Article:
Mill Creek outfall

PHS LandCare Parcels (purple)

environment

Grays Ferry Crescent

Perch Creek (historic)

The Lower Schuylkill River has begun to rebound from

Deritis Playground

the significant environmental degradation of the 19th and

Perch Creek outfall

20th centuries. Today, trails, community gardens and recreational use are reclaiming

Botanic Creek (historic)

Tidal Schuylkill River

the landscape and augmenting historic botanic and horticultural

Compensatory wetland

collections. Environmental remediation remains an important

Naturalized shoreline

concern, and the potential to highlight water quality and access to the river must be a key element of future action.

Botanic Creek outfall

PIDC Parcel Remediation 100-Year f loodplain 18

500-Year f loodplain art@bartram’s

19


principles

principles for art @ bartram’s

exploration, discovery and exchange The Lindy Institute for Urban Innovation convened a workshop in May 2015 that brought

Four principles have emerged as the foundation for decision-making about

together local and national experts in the fields of art, planning and placemaking.

location, engagement and creating meaning in art along Bartram’s Mile.

The project team invited this group to focus on opportunities for art making and civic

1 bridge the divide

engagement along Bartram’s Mile, to help define a public art and outreach program that would herald the extension of the Schuylkill River trail to Bartram’s Garden in 2016.

surrounding neighborhoods, by establishing connections and creating elements that allow users to orient themselves in the landscape.

Against the backdrop of national and international trends in creative placemaking—the fertile intersection of arts, economic development and neighborhood revitalization—the participants sketched a vision for the Mile that would help people access the trail and the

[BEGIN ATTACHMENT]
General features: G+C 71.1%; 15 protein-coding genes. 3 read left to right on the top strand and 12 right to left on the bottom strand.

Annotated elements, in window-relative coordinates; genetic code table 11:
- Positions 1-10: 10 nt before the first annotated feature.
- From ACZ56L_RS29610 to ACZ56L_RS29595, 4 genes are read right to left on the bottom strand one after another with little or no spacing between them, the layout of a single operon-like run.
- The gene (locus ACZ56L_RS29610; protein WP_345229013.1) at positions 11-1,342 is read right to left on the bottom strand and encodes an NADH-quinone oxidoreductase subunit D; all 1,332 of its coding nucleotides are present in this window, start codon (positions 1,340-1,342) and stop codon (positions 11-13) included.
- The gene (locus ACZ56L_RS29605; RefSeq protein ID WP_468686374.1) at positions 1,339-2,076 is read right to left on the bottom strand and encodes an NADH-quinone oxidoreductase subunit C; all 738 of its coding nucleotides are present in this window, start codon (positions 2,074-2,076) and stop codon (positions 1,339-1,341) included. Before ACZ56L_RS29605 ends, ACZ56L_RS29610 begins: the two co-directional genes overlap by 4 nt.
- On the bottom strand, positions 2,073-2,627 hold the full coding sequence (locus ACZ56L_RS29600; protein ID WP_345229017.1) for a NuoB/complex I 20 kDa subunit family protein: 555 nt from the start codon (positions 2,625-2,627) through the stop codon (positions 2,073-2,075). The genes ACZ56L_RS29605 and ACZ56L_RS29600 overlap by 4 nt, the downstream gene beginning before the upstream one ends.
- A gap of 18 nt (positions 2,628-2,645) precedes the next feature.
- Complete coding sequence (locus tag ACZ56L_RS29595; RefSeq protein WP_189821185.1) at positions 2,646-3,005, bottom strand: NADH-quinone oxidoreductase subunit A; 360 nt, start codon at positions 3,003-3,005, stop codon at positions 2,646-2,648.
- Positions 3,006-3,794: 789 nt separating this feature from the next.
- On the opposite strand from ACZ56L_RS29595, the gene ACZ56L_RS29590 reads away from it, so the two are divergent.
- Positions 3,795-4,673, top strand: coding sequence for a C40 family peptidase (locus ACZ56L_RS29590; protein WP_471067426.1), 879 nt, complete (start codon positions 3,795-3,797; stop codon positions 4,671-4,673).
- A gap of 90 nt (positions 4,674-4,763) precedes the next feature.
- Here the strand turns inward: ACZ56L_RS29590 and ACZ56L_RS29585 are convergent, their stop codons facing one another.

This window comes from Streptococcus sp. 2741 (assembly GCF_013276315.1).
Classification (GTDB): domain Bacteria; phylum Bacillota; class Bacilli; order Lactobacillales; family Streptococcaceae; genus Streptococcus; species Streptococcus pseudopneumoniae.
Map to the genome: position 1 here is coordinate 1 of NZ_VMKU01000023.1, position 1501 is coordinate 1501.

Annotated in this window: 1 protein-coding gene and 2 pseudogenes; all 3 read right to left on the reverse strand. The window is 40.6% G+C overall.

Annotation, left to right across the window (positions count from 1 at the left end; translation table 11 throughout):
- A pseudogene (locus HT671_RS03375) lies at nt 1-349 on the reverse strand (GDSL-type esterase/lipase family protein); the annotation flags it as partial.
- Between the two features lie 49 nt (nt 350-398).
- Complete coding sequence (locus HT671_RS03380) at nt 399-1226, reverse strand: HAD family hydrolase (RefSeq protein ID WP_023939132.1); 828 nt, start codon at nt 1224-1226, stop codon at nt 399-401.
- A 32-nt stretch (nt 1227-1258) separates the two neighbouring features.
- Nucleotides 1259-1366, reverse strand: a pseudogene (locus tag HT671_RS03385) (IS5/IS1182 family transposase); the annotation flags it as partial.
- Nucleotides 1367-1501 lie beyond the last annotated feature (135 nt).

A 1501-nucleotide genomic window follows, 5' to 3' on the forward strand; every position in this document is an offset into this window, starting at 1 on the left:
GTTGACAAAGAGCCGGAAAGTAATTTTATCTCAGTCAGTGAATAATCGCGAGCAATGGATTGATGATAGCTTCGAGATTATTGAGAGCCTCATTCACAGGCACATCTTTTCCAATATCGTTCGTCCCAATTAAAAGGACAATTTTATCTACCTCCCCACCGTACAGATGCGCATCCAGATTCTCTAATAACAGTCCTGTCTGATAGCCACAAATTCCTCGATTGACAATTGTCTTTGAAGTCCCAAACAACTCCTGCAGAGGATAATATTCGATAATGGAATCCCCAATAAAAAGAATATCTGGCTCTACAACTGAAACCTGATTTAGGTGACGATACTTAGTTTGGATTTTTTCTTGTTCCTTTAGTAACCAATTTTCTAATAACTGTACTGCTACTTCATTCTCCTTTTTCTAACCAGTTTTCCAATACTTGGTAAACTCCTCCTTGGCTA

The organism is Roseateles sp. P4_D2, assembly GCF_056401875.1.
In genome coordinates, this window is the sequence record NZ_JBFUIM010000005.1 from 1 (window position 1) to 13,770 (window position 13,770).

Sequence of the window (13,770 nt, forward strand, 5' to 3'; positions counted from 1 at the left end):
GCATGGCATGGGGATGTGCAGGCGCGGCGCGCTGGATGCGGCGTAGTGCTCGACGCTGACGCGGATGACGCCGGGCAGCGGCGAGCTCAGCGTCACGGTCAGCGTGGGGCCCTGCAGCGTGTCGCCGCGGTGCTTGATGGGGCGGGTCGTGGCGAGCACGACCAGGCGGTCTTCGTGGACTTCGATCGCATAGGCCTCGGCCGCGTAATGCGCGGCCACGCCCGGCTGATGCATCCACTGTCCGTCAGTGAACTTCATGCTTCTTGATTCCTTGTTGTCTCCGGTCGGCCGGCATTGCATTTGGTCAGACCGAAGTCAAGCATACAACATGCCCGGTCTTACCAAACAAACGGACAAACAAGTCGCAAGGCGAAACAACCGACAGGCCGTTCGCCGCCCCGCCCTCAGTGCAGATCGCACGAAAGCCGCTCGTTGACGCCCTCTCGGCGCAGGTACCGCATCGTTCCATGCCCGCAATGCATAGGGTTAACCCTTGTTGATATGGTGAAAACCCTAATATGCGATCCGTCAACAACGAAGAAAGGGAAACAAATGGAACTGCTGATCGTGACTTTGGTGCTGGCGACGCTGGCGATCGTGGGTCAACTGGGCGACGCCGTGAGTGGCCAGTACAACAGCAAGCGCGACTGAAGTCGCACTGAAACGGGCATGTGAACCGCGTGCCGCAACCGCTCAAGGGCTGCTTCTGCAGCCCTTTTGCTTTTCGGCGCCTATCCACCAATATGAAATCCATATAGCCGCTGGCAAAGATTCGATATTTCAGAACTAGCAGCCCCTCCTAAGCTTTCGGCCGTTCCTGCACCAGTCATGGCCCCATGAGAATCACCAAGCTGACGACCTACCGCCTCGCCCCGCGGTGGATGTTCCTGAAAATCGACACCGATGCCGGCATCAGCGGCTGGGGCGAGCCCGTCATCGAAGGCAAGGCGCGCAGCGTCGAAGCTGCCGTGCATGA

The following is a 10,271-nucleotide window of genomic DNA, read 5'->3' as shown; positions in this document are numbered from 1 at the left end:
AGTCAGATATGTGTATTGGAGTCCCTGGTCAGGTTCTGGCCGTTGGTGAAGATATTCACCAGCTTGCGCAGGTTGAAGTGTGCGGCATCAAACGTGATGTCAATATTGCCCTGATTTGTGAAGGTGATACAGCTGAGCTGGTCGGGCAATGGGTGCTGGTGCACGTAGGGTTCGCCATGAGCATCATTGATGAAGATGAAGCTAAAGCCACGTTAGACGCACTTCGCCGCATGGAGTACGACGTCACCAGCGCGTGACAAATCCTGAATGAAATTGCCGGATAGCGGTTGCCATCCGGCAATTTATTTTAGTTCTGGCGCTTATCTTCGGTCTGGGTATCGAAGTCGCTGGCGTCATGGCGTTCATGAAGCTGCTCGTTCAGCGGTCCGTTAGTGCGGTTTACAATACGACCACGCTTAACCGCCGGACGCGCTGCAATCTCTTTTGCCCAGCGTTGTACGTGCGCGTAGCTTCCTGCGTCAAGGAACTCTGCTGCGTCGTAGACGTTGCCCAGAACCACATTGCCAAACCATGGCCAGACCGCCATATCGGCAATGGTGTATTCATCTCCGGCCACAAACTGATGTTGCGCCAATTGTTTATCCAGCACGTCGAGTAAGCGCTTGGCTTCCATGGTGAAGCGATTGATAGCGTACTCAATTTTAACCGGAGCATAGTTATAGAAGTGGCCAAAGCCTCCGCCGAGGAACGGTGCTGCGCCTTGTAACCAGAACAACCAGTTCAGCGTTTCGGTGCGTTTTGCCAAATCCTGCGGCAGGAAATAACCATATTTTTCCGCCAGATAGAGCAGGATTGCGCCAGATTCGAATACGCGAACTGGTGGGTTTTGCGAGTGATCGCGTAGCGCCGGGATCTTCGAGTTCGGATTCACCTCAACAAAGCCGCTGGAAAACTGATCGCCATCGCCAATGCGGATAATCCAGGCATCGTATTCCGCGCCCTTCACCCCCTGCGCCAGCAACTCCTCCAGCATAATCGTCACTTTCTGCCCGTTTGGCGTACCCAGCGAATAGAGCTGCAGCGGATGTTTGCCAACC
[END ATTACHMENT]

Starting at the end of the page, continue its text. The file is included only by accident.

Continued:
2 make history your guide

river, create art grounded in the rich histories of the site and use the potent environmental narrative of the Garden and river to shape an identity for the district. Workshop discussions yielded a number of principles for art making and civic engagement,

was a highly effective means to unite the interests of new friends and also draw upon the strength of old relationships.

Leverage the historic land uses and artifacts in the district as a starting point to consider potential artistic interventions.

3 follow the water

Increase awareness of environmental issues along the Schuylkill River, and build a culture of stewardship.

which are consonant with the story of John Bartram himself: one of exploration, discovery and exchange. This conversation—rooted in co-creation, co-production and cooperation—

Alleviate the physical barriers that separate the Garden from the

4 connect communities through art and horticulture

Strengthen relationships between Bartram’s Garden and the surrounding community, and leverage community development initiatives through art making and stewardship of the land. art@bartram’s

20

21


Existing paths to trail and river

1234

Existing water paths to the garden

principles

bridge the divide

Underpasses (magenta)

Railroad infrastructure

Bartram’s Garden and its surroundings are isolated physically and psychologically from its neighbors and the city as a whole. Largely invisible within a tangle of highway and railroad infrastructure and lodged within a faceless and unwelcoming post-industrial landscape, the Garden has worked hard to engage with its local communities and has successfully built awareness and increased attendance.

And yet, with the extension of the Schuylkill Trail in 2016, work remains to connect the river and the Garden to the surrounding communities and to make the transition from neighborhood to river’s edge as easy and elegant as possible. Extending the Bartram’s brand into the communities around the Garden will pique local interest. Enlivening the public realm through art making—both interactive and traditional—will elevate the sense of

Industrial zones (purple)

place and help knit communities together with the Garden. Lessening the impact of the physical barriers that separate the Garden from its neighbors will attract visitors.